00:32:04.000 --> 00:32:11.000
Now resistance, if you recall, is resistivity times length divided by area.
00:32:11.000 --> 00:32:22.000
If we have doubled the length, we must have doubled the resistance, therefore our answer is D.
00:32:22.000 --> 00:32:36.000
Number 66 -- We have a uniform magnetic field perpendicular to a plane that is passing through a loop and we have two different radii of wires and the induced EMF in the wire loop of radius B is given.
00:32:36.000 --> 00:32:49.000
What is the induced EMF if we have twice the radius?
00:32:49.000 --> 00:32:53.000
Well remember, EMF is the opposite of the change in magnetic flux divided by time, but as I look at this problem, the changing flux is the same in both loops.
00:32:53.000 --> 00:33:00.000
As you go from the loop of radius B to the radius of 2B, there is no difference in the amount of flux or in the change of magnetic flux, therefore, it is going to be the same.
00:33:00.000 --> 00:33:08.000
The correct answer is going to be C.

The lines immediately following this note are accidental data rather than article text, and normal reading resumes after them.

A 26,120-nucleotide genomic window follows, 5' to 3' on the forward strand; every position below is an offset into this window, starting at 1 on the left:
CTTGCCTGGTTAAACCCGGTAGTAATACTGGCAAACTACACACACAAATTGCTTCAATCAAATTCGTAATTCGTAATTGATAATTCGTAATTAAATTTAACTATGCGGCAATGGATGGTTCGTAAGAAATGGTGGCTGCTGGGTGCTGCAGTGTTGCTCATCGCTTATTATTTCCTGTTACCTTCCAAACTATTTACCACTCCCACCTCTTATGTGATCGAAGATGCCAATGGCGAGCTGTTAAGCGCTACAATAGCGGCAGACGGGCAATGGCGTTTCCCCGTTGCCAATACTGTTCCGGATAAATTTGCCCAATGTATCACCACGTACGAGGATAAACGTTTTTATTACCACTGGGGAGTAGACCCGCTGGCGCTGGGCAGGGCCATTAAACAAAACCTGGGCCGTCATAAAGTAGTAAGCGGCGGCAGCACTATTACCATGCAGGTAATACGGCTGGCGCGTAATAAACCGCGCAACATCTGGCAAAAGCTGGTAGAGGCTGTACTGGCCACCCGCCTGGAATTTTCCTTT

00:33:08.000 --> 00:33:18.000
There is your induced EMF in the wire loop of radius 2B, the same as you have in the wire of loop radius B.
00:33:18.000 --> 00:33:31.000
Number 67 -- We have a stationary object exploding into three pieces of different masses, and we know when they explode that we have a couple pieces moving off at right angles to each other and it gives us their momentum.
00:33:31.000 --> 00:33:35.000
We want to find the magnitude and direction of the piece that has the bigger mass.
00:33:35.000 --> 00:33:49.000
Well if they started at rest and you had one piece that went that way, one piece that went that way, by conservation of momentum, your other piece must have gone that way so that their momentum all tally up.
00:33:49.000 --> 00:33:51.000
So our direction is figured out.
00:33:51.000 --> 00:33:54.000